UV/VIS: (CH3 OH) 316 (0.068), 224 (0.815); (CH2 Cl2) 314 (0.247), 238 (1.09),

TLC (4/1 C2 H5 OH/25% concentrated aqueous NH3): Rf 0.6-0.7, one spot, gives blue fluorescence (the nitro starting material does not fluoresce); the product gives a weak reaction with ninhydrin.

EXAMPLE 3 A. Preparation of ω-Methoxy-α-(p-nitrophenylaminocarbonyl)-polyethylene Glycol

This compound was prepared as a precursor to ω-methoxy-α-(m-aminophenylaminocarbonyl)polyethylene glycol, whose preparation is described in part B which follows.

ω-Methoxy-α-hydroxy polyethylene glycol with an average molecular weight of approximately 5000 (0.90 g, 0.018 mMol) was dissolved in 25 mL of dry CH2 Cl2 with two drops of triethylamine, p-Nitrophenylisocyanate (30 mg, 0.18 mMol) was then added and the mixture refluxed overnight. After 26 hours the solvent was removed in vacuo to give a yellow waxy solid weighing 0.78 g, whose structure was verified as that of the title compound by IR as follows:

IR (KBr): 1730 (carbamate), 1600, 1510 (sh), plus the usual absorptions associated with polyethylene glycol (1468, 1360, 1245, 1280, 1240, 1110, 965, 845). Absorption at 2270 was not observed, indicating that no unreacted p-nitrophenyl isocyanate remained.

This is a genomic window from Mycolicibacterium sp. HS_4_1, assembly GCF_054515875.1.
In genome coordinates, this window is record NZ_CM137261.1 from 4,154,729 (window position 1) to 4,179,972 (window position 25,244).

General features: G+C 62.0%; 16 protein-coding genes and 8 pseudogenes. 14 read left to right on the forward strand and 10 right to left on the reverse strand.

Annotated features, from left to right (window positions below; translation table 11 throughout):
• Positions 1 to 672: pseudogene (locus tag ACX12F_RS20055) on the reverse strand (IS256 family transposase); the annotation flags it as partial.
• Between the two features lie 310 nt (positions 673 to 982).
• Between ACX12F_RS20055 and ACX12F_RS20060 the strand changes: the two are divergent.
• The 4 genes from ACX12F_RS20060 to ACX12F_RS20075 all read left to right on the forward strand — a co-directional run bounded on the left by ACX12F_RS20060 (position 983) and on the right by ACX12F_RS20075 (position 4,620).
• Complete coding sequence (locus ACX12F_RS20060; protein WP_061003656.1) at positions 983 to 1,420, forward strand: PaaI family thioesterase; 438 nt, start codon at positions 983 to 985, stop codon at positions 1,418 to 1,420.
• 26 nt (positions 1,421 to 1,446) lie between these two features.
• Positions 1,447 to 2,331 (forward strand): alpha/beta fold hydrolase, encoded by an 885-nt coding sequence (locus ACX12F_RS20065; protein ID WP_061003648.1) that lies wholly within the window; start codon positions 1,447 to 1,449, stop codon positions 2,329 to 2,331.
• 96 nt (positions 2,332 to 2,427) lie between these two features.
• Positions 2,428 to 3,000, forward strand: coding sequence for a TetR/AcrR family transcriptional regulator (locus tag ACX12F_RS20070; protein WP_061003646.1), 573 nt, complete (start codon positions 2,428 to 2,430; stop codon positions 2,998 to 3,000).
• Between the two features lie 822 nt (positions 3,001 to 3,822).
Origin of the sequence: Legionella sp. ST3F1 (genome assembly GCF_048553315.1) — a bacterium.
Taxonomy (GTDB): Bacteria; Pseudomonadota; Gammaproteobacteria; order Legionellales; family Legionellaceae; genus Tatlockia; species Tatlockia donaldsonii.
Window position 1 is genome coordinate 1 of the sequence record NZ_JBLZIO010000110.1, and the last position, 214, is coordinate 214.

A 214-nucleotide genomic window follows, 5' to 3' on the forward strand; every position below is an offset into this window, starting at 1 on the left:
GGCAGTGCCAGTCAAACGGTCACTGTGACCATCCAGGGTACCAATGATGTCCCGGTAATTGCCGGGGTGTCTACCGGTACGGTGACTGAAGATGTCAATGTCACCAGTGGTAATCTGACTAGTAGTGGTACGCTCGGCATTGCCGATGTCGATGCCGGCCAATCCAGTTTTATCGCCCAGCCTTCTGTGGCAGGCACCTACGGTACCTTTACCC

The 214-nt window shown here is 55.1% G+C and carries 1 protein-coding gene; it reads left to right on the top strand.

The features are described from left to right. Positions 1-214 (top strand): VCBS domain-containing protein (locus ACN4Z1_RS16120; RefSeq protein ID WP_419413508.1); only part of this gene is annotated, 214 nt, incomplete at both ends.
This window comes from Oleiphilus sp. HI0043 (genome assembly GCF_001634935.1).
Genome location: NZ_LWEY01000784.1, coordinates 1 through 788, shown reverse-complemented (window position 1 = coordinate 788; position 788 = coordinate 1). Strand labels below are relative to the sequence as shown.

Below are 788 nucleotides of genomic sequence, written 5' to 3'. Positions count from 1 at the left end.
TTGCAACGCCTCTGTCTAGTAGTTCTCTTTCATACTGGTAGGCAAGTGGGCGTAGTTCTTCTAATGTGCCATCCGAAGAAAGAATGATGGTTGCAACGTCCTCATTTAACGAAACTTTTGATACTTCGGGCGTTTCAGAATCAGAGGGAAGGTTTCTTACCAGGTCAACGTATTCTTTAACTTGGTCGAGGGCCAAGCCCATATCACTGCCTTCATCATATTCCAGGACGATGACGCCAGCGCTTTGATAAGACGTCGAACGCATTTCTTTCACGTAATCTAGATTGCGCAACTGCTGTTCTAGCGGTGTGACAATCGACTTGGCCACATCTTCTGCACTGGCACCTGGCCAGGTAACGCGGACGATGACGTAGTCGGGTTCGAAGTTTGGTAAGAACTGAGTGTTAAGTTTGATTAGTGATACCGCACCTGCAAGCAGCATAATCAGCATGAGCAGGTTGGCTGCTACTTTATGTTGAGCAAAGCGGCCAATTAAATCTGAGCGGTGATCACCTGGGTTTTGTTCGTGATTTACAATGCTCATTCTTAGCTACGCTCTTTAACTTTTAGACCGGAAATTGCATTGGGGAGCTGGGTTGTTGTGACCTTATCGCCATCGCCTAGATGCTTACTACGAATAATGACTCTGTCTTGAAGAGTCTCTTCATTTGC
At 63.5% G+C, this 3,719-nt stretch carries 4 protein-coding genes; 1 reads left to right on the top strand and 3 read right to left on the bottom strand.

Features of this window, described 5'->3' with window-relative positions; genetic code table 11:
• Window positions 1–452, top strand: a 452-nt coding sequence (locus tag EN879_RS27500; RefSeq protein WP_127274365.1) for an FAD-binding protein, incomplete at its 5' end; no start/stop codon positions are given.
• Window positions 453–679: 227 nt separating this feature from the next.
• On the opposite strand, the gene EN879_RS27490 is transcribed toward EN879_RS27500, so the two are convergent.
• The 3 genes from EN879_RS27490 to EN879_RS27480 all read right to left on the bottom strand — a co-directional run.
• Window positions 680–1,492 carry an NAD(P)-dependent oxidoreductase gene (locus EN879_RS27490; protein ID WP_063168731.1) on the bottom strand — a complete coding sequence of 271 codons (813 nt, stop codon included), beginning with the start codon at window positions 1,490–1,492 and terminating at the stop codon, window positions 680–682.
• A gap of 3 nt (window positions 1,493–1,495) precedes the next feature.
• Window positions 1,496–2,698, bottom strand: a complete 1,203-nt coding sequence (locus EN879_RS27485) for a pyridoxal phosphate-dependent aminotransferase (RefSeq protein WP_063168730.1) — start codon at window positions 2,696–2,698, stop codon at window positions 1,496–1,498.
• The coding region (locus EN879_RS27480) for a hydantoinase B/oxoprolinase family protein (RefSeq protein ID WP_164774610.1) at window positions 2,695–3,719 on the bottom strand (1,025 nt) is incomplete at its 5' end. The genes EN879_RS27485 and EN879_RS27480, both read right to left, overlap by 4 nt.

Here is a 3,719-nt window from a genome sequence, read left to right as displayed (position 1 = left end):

Preparation of ω-Methoxy-α-(p-aminophenylaminocarbonyl)-polyethylene Glycol.

The product of part A of this Example (0.78 g) was dissolved in 100 mL of a warm 1:1 mixture of methanol and tetrahydrofuran, and hydrogenated at 1 atmosphere with 10% Pd/C for 65 hours. The catalyst was filtered off and the solvent removed in vacuo to give a pale brown solid weighing 0.72 g, whose structure was confirmed as that of the title compound by TLC and IR as follows:

TLC (90/10 CH2 Cl2 /CH3 OH): Rf 0.4 (faint), 0.23-0.3 (major) 0.18 (minor). All three spots were ninhydrin positive.

IR (KBr): 1720, 1525 (w) plus the usual absorptions associated with polyethylene glycol (see part A) Note: (1) The peak at 1600 cm-1 in the starting material (1595 in p-nitrophenylisocyanate), assigned to NO2 is gone: and (2) C═O shows a shift from 1730 to 1720 cm-1 similar to examples tabulated by D. Dolphin and A. Wiese, Tabulation of Infrared Spectral Data, Wiley & Sons (1977).

The foregoing is offered primarily for purposes of illustration. It will be readily apparent to those skilled in the art that variations and modifications of the structures and procedures described herein may be made without departing from the spirit and scope of the invention.

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Classifications
U.S. Classification435/188, 564/51, 564/159, 560/32, 530/391.9, 564/158, 530/402, 530/345, 564/443, 530/391.1, 564/149, 530/405, 564/271, 560/34, 530/403, 560/50, 560/33, 564/50, 536/1.11
International ClassificationC07C237/32, C08G65/322, C07C271/28, C12N11/08, C07C229/60, C08G65/338, C08G65/333
Cooperative ClassificationC07C271/28, C08G65/33389, C07C229/60, C07C237/32, C08G65/338, C08G65/322, C12N11/08
European ClassificationC07C229/60, C07C237/32, C08G65/338, C08G65/322, C08G65/333P4B, C12N11/08, C07C271/28